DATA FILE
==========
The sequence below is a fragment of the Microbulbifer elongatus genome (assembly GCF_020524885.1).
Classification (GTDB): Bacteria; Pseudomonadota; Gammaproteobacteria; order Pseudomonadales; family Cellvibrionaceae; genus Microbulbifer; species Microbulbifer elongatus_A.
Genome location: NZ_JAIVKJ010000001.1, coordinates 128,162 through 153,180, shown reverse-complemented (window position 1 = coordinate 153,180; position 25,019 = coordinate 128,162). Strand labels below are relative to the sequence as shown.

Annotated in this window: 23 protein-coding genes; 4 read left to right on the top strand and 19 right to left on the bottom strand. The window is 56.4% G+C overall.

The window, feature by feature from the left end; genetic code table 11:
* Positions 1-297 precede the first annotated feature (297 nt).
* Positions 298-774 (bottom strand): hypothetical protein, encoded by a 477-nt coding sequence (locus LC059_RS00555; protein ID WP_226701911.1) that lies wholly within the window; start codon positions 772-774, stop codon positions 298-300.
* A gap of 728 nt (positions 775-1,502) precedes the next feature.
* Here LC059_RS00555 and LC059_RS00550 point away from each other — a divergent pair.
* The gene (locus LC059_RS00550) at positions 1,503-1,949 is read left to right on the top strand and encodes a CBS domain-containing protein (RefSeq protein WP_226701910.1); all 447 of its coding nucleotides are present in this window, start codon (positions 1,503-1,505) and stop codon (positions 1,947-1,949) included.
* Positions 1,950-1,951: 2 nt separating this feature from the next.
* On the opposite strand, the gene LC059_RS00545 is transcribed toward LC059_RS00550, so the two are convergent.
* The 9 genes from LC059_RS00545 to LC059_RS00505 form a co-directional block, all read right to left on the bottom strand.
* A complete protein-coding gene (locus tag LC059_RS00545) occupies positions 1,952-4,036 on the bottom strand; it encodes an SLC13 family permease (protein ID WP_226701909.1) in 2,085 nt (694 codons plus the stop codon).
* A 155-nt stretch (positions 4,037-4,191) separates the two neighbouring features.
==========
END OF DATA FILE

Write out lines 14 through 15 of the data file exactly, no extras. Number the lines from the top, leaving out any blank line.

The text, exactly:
* A complete protein-coding gene (locus tag LC059_RS00545) occupies positions 1,952-4,036 on the bottom strand; it encodes an SLC13 family permease (protein ID WP_226701909.1) in 2,085 nt (694 codons plus the stop codon).
* A 155-nt stretch (positions 4,037-4,191) separates the two neighbouring features.